Speaker is a member of the Speakers Bureau for American Regent Laboratories Inc.

ANNA and HDCN CE POLICY STATEMENTS:
The CE policy and disclosure statements of the American Nephrology Nurses' Association are given in detail on the Symposium Home Page. The CE policy statements of HDCN are listed on this page.

David B. Van Wyck:
I just want to thank you again for that wonderful opportunity. That was really a pleasure

00:00



Characteristics of available iron products
Today, we are going to talk about the characteristics of available IV iron products. When I mean characteristics, I mean the structure and chemistry and their implications for both safety and bioactivity. We have been using IV iron products since 1950 or so - that is when iron dextran came out. Iron sucrose was released shortly thereafter. Ferric gluconate in the 1960s. It was sometime later that they were then used for IV use, but later means 1960s and 1970s. We have some 50 years of experience iwth administration of IV iron without really knowing what these compounds are and how they work. It is as if we had used calcium channel blockers, and we did not know that they blocked calcium channels. This has been a problem for us, because now that we have several available IV iron products to use, and we talk about safety on the one hand with an increasing information about safety and bioactivity on the other hand, which is about efficacy, then we need some way of sorting this in our heads, about how it happens, why it happens, and in what order it happens. That will only be more important in the future as new IV iron products are introduced.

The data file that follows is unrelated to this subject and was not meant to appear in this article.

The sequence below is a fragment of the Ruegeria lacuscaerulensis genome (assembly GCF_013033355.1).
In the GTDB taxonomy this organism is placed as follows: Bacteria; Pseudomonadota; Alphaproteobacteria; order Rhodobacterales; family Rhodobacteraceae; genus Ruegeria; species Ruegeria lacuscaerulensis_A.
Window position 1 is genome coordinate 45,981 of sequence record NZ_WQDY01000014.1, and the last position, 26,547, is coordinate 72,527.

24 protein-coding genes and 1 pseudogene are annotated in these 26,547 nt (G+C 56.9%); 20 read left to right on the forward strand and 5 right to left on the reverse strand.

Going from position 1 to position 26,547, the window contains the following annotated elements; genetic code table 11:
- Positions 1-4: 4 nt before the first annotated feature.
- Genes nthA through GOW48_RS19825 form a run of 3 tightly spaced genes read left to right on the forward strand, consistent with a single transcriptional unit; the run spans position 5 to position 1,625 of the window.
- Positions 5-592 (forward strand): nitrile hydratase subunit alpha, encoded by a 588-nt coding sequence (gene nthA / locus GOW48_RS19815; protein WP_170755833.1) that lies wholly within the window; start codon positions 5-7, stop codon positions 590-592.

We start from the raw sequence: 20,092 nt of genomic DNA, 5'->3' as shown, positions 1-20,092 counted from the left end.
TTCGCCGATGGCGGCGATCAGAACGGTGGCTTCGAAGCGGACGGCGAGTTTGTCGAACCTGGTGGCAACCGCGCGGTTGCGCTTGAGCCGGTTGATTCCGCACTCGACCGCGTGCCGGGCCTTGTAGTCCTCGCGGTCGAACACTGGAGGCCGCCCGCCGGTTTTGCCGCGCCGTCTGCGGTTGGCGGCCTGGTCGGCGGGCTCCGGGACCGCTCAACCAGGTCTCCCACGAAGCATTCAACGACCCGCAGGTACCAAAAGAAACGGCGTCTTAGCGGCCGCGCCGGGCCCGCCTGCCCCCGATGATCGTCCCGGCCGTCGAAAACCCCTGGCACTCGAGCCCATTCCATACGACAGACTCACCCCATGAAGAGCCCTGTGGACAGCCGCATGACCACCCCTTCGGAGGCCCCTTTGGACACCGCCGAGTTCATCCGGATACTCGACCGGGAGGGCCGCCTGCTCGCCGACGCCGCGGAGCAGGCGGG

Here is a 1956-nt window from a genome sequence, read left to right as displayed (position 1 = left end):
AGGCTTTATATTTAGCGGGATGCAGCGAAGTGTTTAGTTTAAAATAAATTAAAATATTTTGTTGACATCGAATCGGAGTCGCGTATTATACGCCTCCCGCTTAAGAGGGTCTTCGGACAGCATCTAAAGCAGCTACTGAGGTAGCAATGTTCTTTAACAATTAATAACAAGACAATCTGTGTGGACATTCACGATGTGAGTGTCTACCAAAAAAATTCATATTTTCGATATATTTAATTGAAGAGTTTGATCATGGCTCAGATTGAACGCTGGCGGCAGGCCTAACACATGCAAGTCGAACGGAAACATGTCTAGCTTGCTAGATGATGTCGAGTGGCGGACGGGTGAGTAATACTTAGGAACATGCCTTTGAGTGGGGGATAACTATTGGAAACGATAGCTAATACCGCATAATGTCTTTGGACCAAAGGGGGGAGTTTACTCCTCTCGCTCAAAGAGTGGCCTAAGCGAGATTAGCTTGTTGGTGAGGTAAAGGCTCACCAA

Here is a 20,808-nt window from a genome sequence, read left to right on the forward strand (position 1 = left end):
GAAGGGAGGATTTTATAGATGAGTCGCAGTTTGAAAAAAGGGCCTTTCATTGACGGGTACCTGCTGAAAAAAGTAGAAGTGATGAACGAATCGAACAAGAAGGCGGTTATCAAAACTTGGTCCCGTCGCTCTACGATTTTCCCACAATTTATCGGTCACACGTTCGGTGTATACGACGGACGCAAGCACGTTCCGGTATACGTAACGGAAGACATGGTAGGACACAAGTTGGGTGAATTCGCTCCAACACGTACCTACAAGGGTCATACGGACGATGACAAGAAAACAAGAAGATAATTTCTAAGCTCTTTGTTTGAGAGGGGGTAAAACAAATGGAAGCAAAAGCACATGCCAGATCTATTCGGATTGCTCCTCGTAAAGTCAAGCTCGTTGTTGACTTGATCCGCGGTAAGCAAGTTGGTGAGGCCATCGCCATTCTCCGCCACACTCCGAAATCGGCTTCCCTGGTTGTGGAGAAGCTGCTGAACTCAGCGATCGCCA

00:00



Objectives